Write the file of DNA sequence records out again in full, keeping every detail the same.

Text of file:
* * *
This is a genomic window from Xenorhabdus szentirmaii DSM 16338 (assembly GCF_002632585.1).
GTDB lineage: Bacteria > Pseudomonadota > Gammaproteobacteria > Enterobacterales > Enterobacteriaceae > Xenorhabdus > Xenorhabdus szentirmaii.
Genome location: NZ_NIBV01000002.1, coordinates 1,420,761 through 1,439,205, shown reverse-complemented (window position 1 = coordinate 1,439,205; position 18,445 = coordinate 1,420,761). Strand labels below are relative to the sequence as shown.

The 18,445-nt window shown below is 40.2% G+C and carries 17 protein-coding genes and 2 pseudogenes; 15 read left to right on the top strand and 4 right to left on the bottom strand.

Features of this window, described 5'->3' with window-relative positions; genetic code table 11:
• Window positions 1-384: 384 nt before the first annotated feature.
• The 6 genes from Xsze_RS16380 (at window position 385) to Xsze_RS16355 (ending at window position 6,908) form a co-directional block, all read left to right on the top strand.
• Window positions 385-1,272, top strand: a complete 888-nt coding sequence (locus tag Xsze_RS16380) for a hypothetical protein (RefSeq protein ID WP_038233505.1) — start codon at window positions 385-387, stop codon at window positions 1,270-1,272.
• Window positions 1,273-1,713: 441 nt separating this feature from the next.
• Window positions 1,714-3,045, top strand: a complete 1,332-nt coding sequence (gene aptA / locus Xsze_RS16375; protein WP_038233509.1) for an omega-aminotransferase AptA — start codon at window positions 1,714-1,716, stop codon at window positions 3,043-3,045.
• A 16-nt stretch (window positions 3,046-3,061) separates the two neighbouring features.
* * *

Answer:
This is a genomic window from Xenorhabdus szentirmaii DSM 16338 (assembly GCF_002632585.1).
GTDB lineage: Bacteria > Pseudomonadota > Gammaproteobacteria > Enterobacterales > Enterobacteriaceae > Xenorhabdus > Xenorhabdus szentirmaii.
Genome location: NZ_NIBV01000002.1, coordinates 1,420,761 through 1,439,205, shown reverse-complemented (window position 1 = coordinate 1,439,205; position 18,445 = coordinate 1,420,761). Strand labels below are relative to the sequence as shown.

The 18,445-nt window shown below is 40.2% G+C and carries 17 protein-coding genes and 2 pseudogenes; 15 read left to right on the top strand and 4 right to left on the bottom strand.

Features of this window, described 5'->3' with window-relative positions; genetic code table 11:
• Window positions 1-384: 384 nt before the first annotated feature.
• The 6 genes from Xsze_RS16380 (at window position 385) to Xsze_RS16355 (ending at window position 6,908) form a co-directional block, all read left to right on the top strand.
• Window positions 385-1,272, top strand: a complete 888-nt coding sequence (locus tag Xsze_RS16380) for a hypothetical protein (RefSeq protein ID WP_038233505.1) — start codon at window positions 385-387, stop codon at window positions 1,270-1,272.
• Window positions 1,273-1,713: 441 nt separating this feature from the next.
• Window positions 1,714-3,045, top strand: a complete 1,332-nt coding sequence (gene aptA / locus Xsze_RS16375; protein WP_038233509.1) for an omega-aminotransferase AptA — start codon at window positions 1,714-1,716, stop codon at window positions 3,043-3,045.
• A 16-nt stretch (window positions 3,046-3,061) separates the two neighbouring features.